Onchi Koshiro (1891–1955) was a leader and innovator of the sosaku hanga (creative print) movement that revolutionized Japanese printmaking before and after World War II, bringing it to the level of international acclaim. He was a pioneer in producing abstract designs, many of which sprang from his love for poetry, and felt that it was only through abstraction that he could purely express his thoughts in print. Thanks to Oliver Statler and other early collectors of Onchi’s works, the Art Institute boasts a significant group of Onchi’s abstract prints, most of which were produced in extremely limited editions.
Onchi Koshiro. Form No. 15: Things Moving, 1952. Gift of Oliver H. Statler.
4 hours 53 min ago The Art Institute of Chicago #TBT 1983: The museum held an exhibition for the collection of Jalane and Richard Davidson, Chicago collectors of contemporary American realist drawings. Acknowledged at the time for collecting against prevailing art world trends, they amassed a comprehensive collection of work spanning the careers of both well-known artists—like Jack Beal, pictured here with Jalane herself and a portrait he made of her—and lesser-known Midwestern artists. The entire Davidson collection was bequeathed to the museum and saw another exhibition devoted to it in 1999.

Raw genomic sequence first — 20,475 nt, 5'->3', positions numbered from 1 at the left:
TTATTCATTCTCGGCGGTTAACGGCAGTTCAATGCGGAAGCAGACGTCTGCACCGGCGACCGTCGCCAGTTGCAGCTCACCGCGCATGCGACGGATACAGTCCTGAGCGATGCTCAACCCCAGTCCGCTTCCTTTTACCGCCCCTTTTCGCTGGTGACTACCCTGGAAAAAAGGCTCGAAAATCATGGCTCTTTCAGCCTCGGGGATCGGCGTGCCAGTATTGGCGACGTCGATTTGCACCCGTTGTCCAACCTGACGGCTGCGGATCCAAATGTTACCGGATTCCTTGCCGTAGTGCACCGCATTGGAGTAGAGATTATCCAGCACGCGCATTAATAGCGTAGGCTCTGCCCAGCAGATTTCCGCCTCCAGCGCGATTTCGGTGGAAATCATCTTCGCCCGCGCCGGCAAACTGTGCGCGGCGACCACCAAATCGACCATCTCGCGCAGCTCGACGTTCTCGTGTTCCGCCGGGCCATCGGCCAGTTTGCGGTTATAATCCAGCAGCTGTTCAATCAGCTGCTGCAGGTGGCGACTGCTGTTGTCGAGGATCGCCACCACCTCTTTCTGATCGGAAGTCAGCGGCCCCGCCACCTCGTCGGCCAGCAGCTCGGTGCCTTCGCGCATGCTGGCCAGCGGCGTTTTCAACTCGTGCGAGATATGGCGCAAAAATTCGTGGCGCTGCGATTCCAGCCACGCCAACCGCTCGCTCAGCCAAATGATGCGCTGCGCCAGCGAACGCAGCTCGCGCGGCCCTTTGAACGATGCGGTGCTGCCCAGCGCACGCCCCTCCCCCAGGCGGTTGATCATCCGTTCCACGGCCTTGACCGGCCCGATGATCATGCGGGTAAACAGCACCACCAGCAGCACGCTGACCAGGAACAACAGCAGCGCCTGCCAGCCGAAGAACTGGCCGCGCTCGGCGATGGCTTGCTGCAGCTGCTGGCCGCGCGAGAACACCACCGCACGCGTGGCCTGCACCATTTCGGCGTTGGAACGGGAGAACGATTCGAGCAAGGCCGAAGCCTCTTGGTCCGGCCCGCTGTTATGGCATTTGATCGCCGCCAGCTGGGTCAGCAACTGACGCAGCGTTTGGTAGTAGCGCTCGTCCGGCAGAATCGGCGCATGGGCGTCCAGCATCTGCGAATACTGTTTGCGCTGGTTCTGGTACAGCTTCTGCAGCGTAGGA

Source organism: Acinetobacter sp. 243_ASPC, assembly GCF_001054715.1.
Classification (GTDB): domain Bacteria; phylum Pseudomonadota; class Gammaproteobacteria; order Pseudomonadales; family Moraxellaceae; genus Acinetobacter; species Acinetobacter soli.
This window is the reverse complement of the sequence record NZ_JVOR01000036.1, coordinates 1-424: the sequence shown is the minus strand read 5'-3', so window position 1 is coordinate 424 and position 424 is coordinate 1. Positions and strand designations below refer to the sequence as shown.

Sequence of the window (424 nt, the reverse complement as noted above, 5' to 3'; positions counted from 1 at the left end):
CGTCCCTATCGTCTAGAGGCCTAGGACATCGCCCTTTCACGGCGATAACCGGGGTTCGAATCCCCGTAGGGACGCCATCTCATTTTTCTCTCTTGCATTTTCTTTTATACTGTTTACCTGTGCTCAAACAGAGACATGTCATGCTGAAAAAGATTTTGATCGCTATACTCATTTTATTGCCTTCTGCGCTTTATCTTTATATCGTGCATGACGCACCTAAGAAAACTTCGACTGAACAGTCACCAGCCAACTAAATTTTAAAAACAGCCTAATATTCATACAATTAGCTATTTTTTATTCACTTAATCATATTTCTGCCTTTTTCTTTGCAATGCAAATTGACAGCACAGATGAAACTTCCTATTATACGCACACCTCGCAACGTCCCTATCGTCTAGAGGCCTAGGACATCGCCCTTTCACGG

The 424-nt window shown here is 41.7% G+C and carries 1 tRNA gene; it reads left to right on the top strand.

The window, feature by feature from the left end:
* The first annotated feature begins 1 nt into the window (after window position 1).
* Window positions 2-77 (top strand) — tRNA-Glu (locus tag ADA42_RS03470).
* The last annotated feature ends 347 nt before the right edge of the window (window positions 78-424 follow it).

9 hours 21 min ago The Art Institute of Chicago Who's ready to experience A Lot of Sorrow? The National aren't playing Lollapalooza this year, but festival–goers can still see the band perform their ballad “Sorrow” on repeat for six hours, in an intensely durational film by Icelandic artist Ragnar Kjartansson.
Now on view in the Modern Wing
1 day 59 min ago The Art Institute of Chicago Support the many fine programs of the museum and discover an interesting array of home décor, jewelry, art reproductions, and more in the Museum Shop’s Gift Catalog.
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